The Southwestern Historical Quarterly, Volume 51, July 1947 - April, 1948 Page: 350
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aotes aNd DocuICeHts
W. rema's Report oa the eighth Alitary
Edited by M. L. CRIMMINS
The floods which detained me at Fort Ewell having partially sub-
sided, I resumed my journey, June 17th, and reached Fort Merrill,
distant 87 miles, and in a direction nearly due East, the morning of
the 21st. The road in the first part of its course traverses extensive
salt marshes, which often become impassible from rains, but changes
as it approaches Fort Merrill to a rolling prairie and hilly country.
In dry weather this road is tolerably good, but, at such times, there
must be a scarcity of water, as few places throughout the route can
be relied upon except the points where it touches the river-at the
bend of the Nueces, 30 miles, and the Rocky Crossing, 59 miles from
IV.-FORT MERRILL81- (Inspected June 21, 1853.)
This post stands near the south bank of the Nueces river, at the
point where the San Antonio and Corpus Christi road crosses it, in
latitude 280 lo N., and longitude 980 W. It is distant about loo miles
S. S. E. from San Antonio, and 60 miles N. W. from Corpus Christi,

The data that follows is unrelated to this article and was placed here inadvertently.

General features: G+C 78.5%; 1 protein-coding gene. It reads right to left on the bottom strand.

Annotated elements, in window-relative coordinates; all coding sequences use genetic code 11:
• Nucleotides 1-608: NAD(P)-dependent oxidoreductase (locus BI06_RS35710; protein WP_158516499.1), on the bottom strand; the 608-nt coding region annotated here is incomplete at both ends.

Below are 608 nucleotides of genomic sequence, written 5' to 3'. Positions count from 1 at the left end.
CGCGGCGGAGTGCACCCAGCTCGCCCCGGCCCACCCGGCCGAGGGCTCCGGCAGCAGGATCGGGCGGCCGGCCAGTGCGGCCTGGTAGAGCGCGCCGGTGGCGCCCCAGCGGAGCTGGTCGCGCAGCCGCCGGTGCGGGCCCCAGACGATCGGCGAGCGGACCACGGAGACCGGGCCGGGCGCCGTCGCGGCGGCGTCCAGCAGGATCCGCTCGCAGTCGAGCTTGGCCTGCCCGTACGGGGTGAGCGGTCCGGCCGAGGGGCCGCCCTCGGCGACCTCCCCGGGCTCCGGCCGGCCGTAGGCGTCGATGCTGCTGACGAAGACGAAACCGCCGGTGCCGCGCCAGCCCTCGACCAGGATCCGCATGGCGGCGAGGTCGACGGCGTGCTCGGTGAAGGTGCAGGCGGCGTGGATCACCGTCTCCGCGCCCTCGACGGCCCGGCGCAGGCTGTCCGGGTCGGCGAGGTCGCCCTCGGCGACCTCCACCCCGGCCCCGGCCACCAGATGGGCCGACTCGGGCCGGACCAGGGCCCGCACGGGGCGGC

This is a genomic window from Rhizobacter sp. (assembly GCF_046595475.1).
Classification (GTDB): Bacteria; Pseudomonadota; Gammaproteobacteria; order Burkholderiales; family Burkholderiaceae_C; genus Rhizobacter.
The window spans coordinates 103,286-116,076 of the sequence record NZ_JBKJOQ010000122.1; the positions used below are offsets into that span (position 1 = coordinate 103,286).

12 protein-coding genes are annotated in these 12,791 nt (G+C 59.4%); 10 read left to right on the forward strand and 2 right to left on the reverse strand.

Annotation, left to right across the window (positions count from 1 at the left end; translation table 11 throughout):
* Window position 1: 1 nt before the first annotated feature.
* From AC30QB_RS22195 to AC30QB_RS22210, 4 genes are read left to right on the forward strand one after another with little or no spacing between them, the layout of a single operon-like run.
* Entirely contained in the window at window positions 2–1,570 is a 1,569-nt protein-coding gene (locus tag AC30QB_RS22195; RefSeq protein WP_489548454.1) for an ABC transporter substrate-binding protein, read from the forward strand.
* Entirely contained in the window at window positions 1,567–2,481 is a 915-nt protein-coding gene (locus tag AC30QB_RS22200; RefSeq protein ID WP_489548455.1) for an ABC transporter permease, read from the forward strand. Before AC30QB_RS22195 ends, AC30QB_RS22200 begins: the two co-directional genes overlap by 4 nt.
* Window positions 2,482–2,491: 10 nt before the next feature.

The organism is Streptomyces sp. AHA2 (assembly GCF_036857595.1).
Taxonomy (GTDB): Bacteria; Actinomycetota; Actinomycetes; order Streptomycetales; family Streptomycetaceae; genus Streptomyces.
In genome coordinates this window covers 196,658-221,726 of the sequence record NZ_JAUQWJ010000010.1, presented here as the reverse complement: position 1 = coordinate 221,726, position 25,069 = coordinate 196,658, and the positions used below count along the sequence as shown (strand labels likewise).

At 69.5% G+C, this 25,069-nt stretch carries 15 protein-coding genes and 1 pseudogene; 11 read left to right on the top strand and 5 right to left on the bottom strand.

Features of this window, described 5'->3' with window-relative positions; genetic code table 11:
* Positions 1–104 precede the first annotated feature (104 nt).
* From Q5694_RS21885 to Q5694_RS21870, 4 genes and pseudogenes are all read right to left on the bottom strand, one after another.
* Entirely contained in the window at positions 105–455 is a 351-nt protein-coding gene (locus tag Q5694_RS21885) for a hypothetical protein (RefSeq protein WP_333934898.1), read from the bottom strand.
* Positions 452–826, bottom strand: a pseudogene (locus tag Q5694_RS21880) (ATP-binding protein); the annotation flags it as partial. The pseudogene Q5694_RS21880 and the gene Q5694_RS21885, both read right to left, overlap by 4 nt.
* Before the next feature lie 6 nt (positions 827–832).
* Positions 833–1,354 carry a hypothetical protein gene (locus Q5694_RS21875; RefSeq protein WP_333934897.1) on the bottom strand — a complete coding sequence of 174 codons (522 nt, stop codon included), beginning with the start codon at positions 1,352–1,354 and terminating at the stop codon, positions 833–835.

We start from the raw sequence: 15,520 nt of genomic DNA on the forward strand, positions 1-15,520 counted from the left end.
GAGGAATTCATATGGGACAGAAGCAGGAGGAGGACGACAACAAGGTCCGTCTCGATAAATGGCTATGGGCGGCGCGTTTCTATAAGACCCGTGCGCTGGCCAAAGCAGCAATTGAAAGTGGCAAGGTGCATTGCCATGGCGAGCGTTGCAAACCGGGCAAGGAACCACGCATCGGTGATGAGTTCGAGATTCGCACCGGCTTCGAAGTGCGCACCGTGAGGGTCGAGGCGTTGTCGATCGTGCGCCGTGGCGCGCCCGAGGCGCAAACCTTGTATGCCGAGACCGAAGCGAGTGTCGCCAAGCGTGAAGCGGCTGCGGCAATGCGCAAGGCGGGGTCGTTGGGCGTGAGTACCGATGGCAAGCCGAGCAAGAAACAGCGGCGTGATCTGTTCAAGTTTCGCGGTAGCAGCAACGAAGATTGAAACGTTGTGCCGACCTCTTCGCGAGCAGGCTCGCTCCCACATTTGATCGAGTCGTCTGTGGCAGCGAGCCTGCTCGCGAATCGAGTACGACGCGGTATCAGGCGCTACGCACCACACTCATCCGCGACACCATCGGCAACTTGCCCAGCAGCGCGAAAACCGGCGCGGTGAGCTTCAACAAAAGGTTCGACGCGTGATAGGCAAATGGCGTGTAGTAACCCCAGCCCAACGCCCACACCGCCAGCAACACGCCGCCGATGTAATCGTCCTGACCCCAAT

and communicates by express weekly with each of those places. The
site is high, commanding a fine view of the surrounding country
which is exempt from overflows of the river. A flat boat is used for
ferriage, the river not being fordable except in low stages of water.
Figure A (accompanying) exhibits a rough plan of the post.
Companies E and I of the Rifle regiment constituted the regular
garrison of Fort Merrill prior to April 26, 1853, when they were
transferred to Fort Ewell, leaving behind as guard two non-commis-
sioned officers and thirteen men, under 2d Lieut. Alexander McRae,
who was in command at the time of my visit. With this small force
little was attempted beyond posting a sentinel nightly for the pro-
tection of the public property. I found the arms and clothing of the
31Fort Merrill was established on the right bank of the Nueces River, about
twenty-five miles northwest of Corpus Christi, on December 1, 1855, and its site
is now the town of Casa Blanca. Hamersley, Complete Army Register, Pt. II, 145;
Texas Almanac, 1936, p. 127.
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Texas State Historical Association. The Southwestern Historical Quarterly, Volume 51, July 1947 - April, 1948, periodical, 1948; Austin, Texas. (texashistory.unt.edu/ark:/67531/metapth101119/m1/444/?rotate=90: accessed May 25, 2018), University of North Texas Libraries, The Portal to Texas History, texashistory.unt.edu; crediting Texas State Historical Association.